Wednesday, April 29, 2009

Cold Water Rescue

Training was not too tasking last night. Mostly what we're focusing on right now is knots and ropes. This should have worked out well for me as I'm an avid amateur rock climber, but it turns out that tying knots in fire gloves while under pressure is just a bit different from tying knots on a cool breezy day at the base of a rock face. I'll get there, though.

One of the more interesting things we got to play with was the cold water rescue suit. This is the piece of equipment that a firefighter dons when they need to go pull somebody up who has fallen through an iced over body of water. It's this big red piece of rubber that fits your body like a glove, stretching to fit all the way over your head, reminding me of a kid's onesie with a hood, entirely made out of 1-inch-thick-waterproof-thermal-insulating-material. Attached to the back is a large D-ring that a rescue rope is tied to so you are tethered to shore by your crewmates who are manning the rope, and in your pocket you carry an extension of that rope with a carabiner at the end to clip around your patient before pulling them out.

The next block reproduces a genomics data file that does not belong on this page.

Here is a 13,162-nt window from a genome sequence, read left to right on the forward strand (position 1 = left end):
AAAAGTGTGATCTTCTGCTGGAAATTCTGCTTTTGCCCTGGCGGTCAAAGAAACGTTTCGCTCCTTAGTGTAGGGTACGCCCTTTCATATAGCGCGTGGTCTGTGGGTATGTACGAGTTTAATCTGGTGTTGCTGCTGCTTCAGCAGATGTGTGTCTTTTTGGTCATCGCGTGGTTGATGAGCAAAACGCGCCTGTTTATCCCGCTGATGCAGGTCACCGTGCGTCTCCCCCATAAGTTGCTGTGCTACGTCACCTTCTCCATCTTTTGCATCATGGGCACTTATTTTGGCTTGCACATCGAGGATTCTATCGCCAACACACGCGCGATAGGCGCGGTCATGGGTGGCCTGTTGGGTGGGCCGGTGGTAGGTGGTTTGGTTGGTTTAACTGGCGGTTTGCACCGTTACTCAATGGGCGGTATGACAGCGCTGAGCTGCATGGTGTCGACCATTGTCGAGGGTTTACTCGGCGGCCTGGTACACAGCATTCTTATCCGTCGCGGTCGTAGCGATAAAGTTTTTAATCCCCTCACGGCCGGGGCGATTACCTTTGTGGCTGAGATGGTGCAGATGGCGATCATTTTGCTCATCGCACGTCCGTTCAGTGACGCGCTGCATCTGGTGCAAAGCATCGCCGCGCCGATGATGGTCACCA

Once you're in, you have to start moving over the ice so that your weight is as spread out as possible, otherwise you'll just break through the ice in another spot, making it hard to get to the victim. In essence, they've found one of the better ways to do this is to lay flat on your side gripping your tether over your head and just to roll out to your victim like a bakers rolling pin. We practiced this in a grassy area, rolling out to rescue each other from the middle of a field, and it's a bizarre feeling. The suit holds air well, so as you roll from one side to the other, the pressure can change in the area around your head causing your ears to pop; your fingers don't move right because of the thickness of the material. I can only imagine how much tougher this would be on a cold day, moving over slippery ice, into a freezing hole in the center, all under the pressure of getting to a person who only will last mere minutes in that sort of environment.

Another interesting fact: we are taught a hand signal that means "I need help!". Sticking one arm straight up in the air means that you are in trouble and require assistance. My thought is, how is anybody going to help you? There's only one suit on the truck. You'd at least have to wait until the next due engine arrived for anyone else to get out there and lend a hand.

Firefighting is not always about fire, but it sure does seem to involve a lot of running straight into places most people should never go and doing things most people would be crazy to attempt.

What a cool job.

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